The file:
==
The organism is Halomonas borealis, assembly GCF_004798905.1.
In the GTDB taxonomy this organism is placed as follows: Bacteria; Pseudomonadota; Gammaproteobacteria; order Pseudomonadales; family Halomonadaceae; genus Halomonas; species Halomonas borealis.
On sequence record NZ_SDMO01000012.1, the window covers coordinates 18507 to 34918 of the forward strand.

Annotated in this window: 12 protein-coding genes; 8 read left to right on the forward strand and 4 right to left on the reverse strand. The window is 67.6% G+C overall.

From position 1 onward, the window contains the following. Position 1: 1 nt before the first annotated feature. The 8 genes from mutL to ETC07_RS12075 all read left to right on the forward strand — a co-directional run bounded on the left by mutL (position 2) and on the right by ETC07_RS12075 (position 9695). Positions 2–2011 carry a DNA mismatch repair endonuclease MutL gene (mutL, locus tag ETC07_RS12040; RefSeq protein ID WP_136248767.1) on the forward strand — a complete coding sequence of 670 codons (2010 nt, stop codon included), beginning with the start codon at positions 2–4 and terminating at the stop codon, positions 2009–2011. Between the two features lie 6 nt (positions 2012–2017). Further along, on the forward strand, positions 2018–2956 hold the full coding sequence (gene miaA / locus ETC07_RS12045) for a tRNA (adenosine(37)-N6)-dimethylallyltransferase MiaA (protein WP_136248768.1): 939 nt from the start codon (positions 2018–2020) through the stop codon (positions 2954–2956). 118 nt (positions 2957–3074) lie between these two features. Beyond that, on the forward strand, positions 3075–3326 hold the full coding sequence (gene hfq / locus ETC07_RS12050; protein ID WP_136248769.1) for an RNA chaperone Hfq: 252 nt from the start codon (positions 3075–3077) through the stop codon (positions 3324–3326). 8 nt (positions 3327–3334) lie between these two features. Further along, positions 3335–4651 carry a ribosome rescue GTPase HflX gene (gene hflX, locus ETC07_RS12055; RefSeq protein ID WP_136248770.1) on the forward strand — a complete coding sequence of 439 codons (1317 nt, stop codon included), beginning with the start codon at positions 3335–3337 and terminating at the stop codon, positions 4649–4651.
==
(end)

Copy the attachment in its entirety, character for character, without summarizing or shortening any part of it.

The organism is Halomonas borealis, assembly GCF_004798905.1.
In the GTDB taxonomy this organism is placed as follows: Bacteria; Pseudomonadota; Gammaproteobacteria; order Pseudomonadales; family Halomonadaceae; genus Halomonas; species Halomonas borealis.
On sequence record NZ_SDMO01000012.1, the window covers coordinates 18507 to 34918 of the forward strand.

Annotated in this window: 12 protein-coding genes; 8 read left to right on the forward strand and 4 right to left on the reverse strand. The window is 67.6% G+C overall.

From position 1 onward, the window contains the following. Position 1: 1 nt before the first annotated feature. The 8 genes from mutL to ETC07_RS12075 all read left to right on the forward strand — a co-directional run bounded on the left by mutL (position 2) and on the right by ETC07_RS12075 (position 9695). Positions 2–2011 carry a DNA mismatch repair endonuclease MutL gene (mutL, locus tag ETC07_RS12040; RefSeq protein ID WP_136248767.1) on the forward strand — a complete coding sequence of 670 codons (2010 nt, stop codon included), beginning with the start codon at positions 2–4 and terminating at the stop codon, positions 2009–2011. Between the two features lie 6 nt (positions 2012–2017). Further along, on the forward strand, positions 2018–2956 hold the full coding sequence (gene miaA / locus ETC07_RS12045) for a tRNA (adenosine(37)-N6)-dimethylallyltransferase MiaA (protein WP_136248768.1): 939 nt from the start codon (positions 2018–2020) through the stop codon (positions 2954–2956). 118 nt (positions 2957–3074) lie between these two features. Beyond that, on the forward strand, positions 3075–3326 hold the full coding sequence (gene hfq / locus ETC07_RS12050; protein ID WP_136248769.1) for an RNA chaperone Hfq: 252 nt from the start codon (positions 3075–3077) through the stop codon (positions 3324–3326). 8 nt (positions 3327–3334) lie between these two features. Further along, positions 3335–4651 carry a ribosome rescue GTPase HflX gene (gene hflX, locus ETC07_RS12055; RefSeq protein ID WP_136248770.1) on the forward strand — a complete coding sequence of 439 codons (1317 nt, stop codon included), beginning with the start codon at positions 3335–3337 and terminating at the stop codon, positions 4649–4651.